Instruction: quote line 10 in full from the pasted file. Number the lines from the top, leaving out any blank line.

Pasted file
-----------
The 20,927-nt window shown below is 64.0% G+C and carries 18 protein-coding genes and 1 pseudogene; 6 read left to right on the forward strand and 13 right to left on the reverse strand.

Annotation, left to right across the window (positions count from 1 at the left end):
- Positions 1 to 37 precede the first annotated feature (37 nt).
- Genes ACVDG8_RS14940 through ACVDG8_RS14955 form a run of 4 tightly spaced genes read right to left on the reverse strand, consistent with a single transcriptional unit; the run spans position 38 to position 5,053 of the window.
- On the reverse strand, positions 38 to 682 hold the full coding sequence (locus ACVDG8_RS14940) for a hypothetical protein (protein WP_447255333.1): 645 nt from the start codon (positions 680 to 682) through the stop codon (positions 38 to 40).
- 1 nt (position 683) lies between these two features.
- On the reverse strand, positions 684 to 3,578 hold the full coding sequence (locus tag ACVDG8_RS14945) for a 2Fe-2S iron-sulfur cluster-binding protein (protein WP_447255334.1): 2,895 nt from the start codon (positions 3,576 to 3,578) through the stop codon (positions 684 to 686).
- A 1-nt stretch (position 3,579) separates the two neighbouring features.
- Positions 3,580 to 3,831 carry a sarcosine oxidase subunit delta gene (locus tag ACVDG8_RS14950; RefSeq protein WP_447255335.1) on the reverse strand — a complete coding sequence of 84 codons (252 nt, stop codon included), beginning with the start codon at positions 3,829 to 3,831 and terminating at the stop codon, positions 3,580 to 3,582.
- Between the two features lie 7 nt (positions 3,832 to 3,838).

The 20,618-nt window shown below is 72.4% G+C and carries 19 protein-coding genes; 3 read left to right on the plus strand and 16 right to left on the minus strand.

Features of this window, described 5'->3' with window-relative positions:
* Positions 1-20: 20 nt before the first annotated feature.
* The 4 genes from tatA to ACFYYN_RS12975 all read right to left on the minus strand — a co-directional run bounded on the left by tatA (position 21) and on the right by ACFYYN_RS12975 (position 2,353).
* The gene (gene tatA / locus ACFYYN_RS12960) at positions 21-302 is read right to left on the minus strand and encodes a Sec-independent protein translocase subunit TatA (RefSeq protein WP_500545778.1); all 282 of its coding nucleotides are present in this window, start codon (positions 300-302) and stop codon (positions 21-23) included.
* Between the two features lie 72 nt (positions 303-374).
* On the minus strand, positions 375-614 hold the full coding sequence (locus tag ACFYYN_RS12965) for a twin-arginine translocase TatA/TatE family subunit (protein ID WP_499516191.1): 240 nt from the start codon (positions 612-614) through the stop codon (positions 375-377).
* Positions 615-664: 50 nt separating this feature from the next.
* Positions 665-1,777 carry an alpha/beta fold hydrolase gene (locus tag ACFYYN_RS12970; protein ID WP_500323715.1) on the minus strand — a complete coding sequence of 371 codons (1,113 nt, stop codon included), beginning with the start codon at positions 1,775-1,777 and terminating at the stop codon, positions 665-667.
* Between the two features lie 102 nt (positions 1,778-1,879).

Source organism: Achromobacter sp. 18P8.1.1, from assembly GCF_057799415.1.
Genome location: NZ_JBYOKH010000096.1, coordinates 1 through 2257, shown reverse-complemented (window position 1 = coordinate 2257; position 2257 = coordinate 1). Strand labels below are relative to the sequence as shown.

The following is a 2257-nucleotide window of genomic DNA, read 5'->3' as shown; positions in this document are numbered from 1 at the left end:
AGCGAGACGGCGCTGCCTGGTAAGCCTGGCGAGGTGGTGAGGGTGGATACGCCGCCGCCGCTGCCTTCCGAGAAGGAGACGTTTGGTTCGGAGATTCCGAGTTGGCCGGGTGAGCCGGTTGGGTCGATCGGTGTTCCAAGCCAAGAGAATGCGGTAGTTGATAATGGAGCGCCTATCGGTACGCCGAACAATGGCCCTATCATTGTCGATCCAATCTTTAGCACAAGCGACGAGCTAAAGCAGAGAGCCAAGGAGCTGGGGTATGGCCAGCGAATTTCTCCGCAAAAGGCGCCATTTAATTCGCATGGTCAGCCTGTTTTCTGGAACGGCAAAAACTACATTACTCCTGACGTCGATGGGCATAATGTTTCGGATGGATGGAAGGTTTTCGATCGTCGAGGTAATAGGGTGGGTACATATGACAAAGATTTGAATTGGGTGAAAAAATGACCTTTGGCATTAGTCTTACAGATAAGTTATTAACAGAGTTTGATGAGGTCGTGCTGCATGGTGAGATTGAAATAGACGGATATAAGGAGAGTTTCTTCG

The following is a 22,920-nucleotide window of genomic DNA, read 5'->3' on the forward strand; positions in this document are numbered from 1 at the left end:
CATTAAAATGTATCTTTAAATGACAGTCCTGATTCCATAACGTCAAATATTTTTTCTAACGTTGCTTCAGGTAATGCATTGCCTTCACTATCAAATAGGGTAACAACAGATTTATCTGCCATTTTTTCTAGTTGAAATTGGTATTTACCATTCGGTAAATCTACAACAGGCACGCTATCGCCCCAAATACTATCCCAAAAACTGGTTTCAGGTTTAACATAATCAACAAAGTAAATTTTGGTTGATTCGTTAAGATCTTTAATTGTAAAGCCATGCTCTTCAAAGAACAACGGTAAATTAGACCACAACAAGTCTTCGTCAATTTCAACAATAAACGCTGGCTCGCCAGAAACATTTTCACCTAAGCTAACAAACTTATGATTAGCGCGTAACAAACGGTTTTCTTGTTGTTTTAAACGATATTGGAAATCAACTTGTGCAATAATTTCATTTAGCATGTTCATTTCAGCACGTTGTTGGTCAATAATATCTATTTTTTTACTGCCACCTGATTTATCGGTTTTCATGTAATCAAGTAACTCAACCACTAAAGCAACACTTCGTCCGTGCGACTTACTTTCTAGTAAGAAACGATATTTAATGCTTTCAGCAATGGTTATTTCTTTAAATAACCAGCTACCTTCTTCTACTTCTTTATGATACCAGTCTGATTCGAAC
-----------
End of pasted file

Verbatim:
- Between the two features lie 7 nt (positions 3,832 to 3,838).